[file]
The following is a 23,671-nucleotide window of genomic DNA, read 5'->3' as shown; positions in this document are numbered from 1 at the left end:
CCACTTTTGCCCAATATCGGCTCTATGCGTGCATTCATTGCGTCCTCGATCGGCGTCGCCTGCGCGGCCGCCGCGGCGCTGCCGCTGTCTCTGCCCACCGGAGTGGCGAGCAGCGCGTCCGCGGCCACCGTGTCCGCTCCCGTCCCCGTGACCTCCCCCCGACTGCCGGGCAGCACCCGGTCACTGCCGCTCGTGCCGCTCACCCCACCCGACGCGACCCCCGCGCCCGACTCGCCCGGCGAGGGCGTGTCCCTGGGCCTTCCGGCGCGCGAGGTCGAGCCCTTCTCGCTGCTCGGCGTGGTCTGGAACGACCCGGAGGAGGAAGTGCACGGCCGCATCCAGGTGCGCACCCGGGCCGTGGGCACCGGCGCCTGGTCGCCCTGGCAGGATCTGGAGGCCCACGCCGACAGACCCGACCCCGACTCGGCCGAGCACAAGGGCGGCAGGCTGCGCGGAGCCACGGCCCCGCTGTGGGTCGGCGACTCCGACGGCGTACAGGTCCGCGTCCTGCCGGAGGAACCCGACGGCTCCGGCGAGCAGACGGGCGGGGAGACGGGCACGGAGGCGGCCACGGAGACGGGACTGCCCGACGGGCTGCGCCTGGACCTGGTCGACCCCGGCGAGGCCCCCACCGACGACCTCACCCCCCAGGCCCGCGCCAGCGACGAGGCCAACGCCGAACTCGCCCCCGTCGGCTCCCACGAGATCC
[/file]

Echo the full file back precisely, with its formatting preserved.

The following is a 23,671-nucleotide window of genomic DNA, read 5'->3' as shown; positions in this document are numbered from 1 at the left end:
CCACTTTTGCCCAATATCGGCTCTATGCGTGCATTCATTGCGTCCTCGATCGGCGTCGCCTGCGCGGCCGCCGCGGCGCTGCCGCTGTCTCTGCCCACCGGAGTGGCGAGCAGCGCGTCCGCGGCCACCGTGTCCGCTCCCGTCCCCGTGACCTCCCCCCGACTGCCGGGCAGCACCCGGTCACTGCCGCTCGTGCCGCTCACCCCACCCGACGCGACCCCCGCGCCCGACTCGCCCGGCGAGGGCGTGTCCCTGGGCCTTCCGGCGCGCGAGGTCGAGCCCTTCTCGCTGCTCGGCGTGGTCTGGAACGACCCGGAGGAGGAAGTGCACGGCCGCATCCAGGTGCGCACCCGGGCCGTGGGCACCGGCGCCTGGTCGCCCTGGCAGGATCTGGAGGCCCACGCCGACAGACCCGACCCCGACTCGGCCGAGCACAAGGGCGGCAGGCTGCGCGGAGCCACGGCCCCGCTGTGGGTCGGCGACTCCGACGGCGTACAGGTCCGCGTCCTGCCGGAGGAACCCGACGGCTCCGGCGAGCAGACGGGCGGGGAGACGGGCACGGAGGCGGCCACGGAGACGGGACTGCCCGACGGGCTGCGCCTGGACCTGGTCGACCCCGGCGAGGCCCCCACCGACGACCTCACCCCCCAGGCCCGCGCCAGCGACGAGGCCAACGCCGAACTCGCCCCCGTCGGCTCCCACGAGATCC